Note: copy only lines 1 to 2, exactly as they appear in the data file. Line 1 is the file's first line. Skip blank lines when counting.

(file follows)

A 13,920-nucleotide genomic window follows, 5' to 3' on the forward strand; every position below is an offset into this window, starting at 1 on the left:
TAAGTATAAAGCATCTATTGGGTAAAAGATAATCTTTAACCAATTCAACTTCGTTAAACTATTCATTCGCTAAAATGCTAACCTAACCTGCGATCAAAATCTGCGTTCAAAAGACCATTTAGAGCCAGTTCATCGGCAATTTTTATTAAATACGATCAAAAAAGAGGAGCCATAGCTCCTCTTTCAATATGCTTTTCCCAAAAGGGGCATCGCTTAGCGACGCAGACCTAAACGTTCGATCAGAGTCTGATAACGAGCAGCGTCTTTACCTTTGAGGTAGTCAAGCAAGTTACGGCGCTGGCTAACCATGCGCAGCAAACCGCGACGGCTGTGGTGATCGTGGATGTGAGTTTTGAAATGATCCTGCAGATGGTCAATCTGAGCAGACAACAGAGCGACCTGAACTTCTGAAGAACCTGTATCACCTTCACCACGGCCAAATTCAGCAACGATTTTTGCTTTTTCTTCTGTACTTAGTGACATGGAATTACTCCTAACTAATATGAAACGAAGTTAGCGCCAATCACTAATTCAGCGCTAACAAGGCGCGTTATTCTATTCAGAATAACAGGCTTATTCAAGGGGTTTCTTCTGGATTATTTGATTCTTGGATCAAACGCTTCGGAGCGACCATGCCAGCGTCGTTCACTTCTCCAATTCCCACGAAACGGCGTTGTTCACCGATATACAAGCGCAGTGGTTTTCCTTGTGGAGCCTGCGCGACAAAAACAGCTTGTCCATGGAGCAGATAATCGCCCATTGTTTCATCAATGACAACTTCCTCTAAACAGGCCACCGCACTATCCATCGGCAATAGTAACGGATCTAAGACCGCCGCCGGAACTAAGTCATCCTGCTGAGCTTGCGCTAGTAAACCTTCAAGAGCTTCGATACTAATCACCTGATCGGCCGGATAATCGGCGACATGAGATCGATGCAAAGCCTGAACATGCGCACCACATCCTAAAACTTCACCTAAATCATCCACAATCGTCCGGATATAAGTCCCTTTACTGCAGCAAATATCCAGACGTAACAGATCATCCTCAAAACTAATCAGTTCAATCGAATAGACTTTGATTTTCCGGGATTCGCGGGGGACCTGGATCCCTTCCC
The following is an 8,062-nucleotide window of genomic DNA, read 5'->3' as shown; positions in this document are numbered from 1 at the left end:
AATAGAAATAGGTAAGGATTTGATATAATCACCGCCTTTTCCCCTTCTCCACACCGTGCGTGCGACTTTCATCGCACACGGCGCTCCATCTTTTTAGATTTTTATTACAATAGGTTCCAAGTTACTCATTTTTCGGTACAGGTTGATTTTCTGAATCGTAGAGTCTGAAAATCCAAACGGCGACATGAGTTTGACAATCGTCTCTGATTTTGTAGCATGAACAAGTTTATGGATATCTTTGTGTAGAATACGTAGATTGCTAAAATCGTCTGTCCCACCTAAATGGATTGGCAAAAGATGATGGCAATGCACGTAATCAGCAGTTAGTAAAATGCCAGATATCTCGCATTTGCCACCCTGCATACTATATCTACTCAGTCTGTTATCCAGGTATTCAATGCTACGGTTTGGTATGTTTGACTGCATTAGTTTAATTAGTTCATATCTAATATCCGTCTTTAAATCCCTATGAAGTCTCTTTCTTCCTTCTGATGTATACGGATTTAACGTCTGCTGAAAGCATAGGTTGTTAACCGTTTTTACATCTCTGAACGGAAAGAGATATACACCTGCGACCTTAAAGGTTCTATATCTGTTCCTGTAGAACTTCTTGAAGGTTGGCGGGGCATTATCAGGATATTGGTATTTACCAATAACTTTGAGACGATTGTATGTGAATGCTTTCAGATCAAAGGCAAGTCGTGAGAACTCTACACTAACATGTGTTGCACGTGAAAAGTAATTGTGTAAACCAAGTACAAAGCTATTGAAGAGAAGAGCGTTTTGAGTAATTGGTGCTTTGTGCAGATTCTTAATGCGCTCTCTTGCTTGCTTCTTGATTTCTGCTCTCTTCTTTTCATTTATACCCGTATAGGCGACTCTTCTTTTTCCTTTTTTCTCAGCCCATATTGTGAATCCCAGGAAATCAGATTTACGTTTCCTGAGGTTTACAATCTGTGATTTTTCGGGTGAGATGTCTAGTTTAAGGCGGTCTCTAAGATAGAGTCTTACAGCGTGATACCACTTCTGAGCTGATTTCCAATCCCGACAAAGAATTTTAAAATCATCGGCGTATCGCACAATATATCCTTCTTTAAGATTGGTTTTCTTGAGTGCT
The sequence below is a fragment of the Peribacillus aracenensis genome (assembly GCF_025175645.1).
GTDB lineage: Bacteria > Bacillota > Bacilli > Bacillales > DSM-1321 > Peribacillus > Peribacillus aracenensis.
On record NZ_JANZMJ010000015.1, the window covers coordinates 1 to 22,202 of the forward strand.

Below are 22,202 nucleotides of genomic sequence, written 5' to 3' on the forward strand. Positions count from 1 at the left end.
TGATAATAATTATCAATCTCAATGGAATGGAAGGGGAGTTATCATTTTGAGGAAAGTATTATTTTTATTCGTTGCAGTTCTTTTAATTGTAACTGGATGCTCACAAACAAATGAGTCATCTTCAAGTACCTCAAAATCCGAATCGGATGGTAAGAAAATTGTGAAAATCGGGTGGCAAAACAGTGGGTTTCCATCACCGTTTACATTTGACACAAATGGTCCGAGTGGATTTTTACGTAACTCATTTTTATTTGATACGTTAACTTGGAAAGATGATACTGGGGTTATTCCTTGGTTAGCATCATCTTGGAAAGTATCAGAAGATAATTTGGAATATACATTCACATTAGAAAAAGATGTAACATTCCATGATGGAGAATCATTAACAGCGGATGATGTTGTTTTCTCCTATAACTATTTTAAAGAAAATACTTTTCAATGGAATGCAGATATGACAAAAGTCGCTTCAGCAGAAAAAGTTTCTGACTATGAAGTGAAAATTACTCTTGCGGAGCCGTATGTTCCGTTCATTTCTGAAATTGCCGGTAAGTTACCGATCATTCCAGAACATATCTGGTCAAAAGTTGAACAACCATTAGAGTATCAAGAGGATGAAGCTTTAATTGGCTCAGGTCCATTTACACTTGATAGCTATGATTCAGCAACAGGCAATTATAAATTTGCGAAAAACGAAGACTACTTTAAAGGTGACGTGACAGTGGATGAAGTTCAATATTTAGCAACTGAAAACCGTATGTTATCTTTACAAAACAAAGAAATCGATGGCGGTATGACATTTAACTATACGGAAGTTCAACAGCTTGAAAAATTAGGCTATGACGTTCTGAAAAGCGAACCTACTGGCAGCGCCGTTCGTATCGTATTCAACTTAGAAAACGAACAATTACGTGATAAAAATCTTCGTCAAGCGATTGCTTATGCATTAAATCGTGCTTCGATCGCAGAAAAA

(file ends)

A 13,920-nucleotide genomic window follows, 5' to 3' on the forward strand; every position below is an offset into this window, starting at 1 on the left:
TAAGTATAAAGCATCTATTGGGTAAAAGATAATCTTTAACCAATTCAACTTCGTTAAACTATTCATTCGCTAAAATGCTAACCTAACCTGCGATCAAAATCTGCGTTCAAAAGACCATTTAGAGCCAGTTCATCGGCAATTTTTATTAAATACGATCAAAAAAGAGGAGCCATAGCTCCTCTTTCAATATGCTTTTCCCAAAAGGGGCATCGCTTAGCGACGCAGACCTAAACGTTCGATCAGAGTCTGATAACGAGCAGCGTCTTTACCTTTGAGGTAGTCAAGCAAGTTACGGCGCTGGCTAACCATGCGCAGCAAACCGCGACGGCTGTGGTGATCGTGGATGTGAGTTTTGAAATGATCCTGCAGATGGTCAATCTGAGCAGACAACAGAGCGACCTGAACTTCTGAAGAACCTGTATCACCTTCACCACGGCCAAATTCAGCAACGATTTTTGCTTTTTCTTCTGTACTTAGTGACATGGAATTACTCCTAACTAATATGAAACGAAGTTAGCGCCAATCACTAATTCAGCGCTAACAAGGCGCGTTATTCTATTCAGAATAACAGGCTTATTCAAGGGGTTTCTTCTGGATTATTTGATTCTTGGATCAAACGCTTCGGAGCGACCATGCCAGCGTCGTTCACTTCTCCAATTCCCACGAAACGGCGTTGTTCACCGATATACAAGCGCAGTGGTTTTCCTTGTGGAGCCTGCGCGACAAAAACAGCTTGTCCATGGAGCAGATAATCGCCCATTGTTTCATCAATGACAACTTCCTCTAAACAGGCCACCGCACTATCCATCGGCAATAGTAACGGATCTAAGACCGCCGCCGGAACTAAGTCATCCTGCTGAGCTTGCGCTAGTAAACCTTCAAGAGCTTCGATACTAATCACCTGATCGGCCGGATAATCGGCGACATGAGATCGATGCAAAGCCTGAACATGCGCACCACATCCTAAAACTTCACCTAAATCATCCACAATCGTCCGGATATAAGTCCCTTTACTGCAGCAAATATCCAGACGTAACAGATCATCCTCAAAACTAATCAGTTCAATCGAATAGACTTTGATTTTCCGGGATTCGCGGGGGACCTGGATCCCTTCCC